1. Lesson Plans! By far the most important thing to me is to leave meaningful lesson plans. Make sure your lesson plans cover your curriculum and don't include too much (if any) busy work. Students know when an assignment is busy work, and I guarantee it makes classroom management much more difficult. Make sure the lesson plans fill the time allotted for each subject or class and even include some extras for those just-in-case times. Yes, good subs will be able to wing it, but as we all know, you are not always guaranteed to have a good sub. Make those lesson plans as detailed as possible. Note things such as where students are to turn in assignments, if they are allowed to work in pairs or groups, etc. And please, please, please don't ever write the sentence: "The students know what to do." I guarantee you students either don't know what to do or pretend not to know when a sub is there. In my experience, free time and unknowns are the times when things can turn disastrous, so eliminating those two things with good lesson plans go a long way toward things running smoothly.
2. Leave a seating chart. It makes attendance easy, and helps the sub be able to learn names easier. And if possible, have nametags on desks (I realize teachers of higher grades don't do this). It makes it more difficult for students to pull the old desk switcheroo trick.
3. Leave helpful names and phone numbers. Make sure to list which students are dependable helpers and a list of helpful teachers as well as other names and numbers such as the office, nurse, discipline person, etc. That way as problems arise, the sub will know who to ask for help.
I know that if an absence is unexpected, these things aren't always possible. But if you know ahead of time that you will be out, then doing these three things will solve many of the problems that could and do arise when a sub is in the room. And remember, the easier you make things for the sub, the better shape your students and room will be in when you return.
I stumbled out of bed this morning headed straight for the coffee pot. Before I could reach the promised land, however, I was waylaid by my 8-year-old son who wanted to "show me all the writing" he had done this morning. His bouncing up and down and eager face made me unable to resist. He proceeded to show me two short songs and a comic strip he had written in his journal before I even had a chance to get out of bed. After proudly showing me his products, he announced, "Now, I will practice my math facts!" Here he is playing Math Bingo on the iPad (I'll tell more about that in a minute). Notice, he's still in his pajamas. Ha!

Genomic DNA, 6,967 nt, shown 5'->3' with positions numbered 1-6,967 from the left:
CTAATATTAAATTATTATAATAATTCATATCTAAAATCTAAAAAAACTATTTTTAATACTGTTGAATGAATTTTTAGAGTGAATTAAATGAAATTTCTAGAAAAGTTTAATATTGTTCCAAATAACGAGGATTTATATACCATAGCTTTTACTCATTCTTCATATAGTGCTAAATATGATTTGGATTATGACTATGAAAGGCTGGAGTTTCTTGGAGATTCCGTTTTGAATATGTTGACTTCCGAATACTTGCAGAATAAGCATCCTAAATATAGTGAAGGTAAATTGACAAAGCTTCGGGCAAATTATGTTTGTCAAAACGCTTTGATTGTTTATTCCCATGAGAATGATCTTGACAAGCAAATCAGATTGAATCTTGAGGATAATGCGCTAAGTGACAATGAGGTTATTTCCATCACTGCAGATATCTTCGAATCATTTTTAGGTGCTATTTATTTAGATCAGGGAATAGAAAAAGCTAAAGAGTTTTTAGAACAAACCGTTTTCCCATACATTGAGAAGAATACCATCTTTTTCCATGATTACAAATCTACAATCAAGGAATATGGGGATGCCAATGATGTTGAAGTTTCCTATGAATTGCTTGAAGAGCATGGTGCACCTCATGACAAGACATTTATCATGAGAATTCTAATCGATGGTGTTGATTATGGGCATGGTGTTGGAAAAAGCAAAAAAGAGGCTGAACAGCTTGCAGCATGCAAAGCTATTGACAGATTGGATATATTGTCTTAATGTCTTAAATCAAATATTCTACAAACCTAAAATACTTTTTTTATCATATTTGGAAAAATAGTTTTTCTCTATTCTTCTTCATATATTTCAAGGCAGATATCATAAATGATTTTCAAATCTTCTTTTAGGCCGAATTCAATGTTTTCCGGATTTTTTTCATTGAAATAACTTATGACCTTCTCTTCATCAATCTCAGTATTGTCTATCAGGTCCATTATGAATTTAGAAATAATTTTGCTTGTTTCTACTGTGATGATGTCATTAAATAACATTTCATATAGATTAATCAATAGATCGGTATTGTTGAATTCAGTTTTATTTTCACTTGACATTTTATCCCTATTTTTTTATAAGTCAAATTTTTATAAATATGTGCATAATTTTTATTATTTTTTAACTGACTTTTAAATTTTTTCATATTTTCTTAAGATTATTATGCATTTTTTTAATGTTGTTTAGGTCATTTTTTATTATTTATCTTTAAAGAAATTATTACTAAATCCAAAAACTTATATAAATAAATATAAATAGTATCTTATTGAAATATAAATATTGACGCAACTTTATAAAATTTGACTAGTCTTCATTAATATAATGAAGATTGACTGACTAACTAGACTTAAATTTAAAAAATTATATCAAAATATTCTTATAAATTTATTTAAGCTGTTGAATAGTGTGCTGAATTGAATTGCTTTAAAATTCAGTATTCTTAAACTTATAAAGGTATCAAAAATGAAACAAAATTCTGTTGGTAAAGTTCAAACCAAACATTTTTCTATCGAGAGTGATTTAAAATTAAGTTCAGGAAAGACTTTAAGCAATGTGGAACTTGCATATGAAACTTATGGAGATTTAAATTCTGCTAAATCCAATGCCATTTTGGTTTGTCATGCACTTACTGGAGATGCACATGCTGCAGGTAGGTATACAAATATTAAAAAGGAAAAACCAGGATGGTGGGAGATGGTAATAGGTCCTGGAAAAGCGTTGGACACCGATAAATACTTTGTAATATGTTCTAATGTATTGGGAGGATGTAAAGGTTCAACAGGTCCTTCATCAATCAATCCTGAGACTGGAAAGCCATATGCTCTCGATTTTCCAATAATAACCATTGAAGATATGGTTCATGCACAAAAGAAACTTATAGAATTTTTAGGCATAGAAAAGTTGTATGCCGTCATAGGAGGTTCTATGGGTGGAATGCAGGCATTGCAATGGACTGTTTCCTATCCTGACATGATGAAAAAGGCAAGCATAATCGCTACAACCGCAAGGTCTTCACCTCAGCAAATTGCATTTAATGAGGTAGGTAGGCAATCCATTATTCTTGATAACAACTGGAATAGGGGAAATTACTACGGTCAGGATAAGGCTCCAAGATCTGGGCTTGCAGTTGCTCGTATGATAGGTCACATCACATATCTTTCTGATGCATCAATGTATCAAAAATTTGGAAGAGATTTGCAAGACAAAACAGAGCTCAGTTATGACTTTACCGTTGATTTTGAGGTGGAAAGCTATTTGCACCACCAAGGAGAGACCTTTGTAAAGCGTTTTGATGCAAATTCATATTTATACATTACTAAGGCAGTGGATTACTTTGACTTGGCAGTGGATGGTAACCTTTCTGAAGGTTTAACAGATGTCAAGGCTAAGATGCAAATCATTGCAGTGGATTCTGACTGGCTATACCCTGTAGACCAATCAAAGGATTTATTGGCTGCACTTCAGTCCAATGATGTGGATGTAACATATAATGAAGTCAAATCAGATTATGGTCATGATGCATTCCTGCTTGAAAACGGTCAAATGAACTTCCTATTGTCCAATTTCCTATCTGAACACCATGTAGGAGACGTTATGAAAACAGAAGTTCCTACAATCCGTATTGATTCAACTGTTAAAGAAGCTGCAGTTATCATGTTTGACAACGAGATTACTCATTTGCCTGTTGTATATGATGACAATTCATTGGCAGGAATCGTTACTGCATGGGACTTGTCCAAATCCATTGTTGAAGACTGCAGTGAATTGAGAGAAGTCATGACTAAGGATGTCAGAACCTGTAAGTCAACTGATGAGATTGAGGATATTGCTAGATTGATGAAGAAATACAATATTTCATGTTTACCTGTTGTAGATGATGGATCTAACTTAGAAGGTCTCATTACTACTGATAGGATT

No, my child is not some mutant eager to do any school work without being asked. Usually homework time is a power struggle. In fact, his behavior surprised me so much that I knew I needed to blog about it. You see, yesterday, we sat down as a family to make a very flexible summer schedule. With my hubby and I both being teachers, the whole family is home for the summer, and it is VERY easy to slip into the sleep-until-noon, stay-in-pjs-all-day, veg-in-front-of the-TV kind of mood. I didn't want my family's brains and bodies to turn to mush and also wanted to make sure I had time for blogging. Plus, I am a firm believer that children thrive with at least some structure, so we made a schedule. We listed all the things we might want to do on a daily and weekly basis and then plugged them into time slots. Here is what we came up with:
9-10 a.m. Exercise, Outdoor Play Time
10-12 Blogging, School Work, Learning Time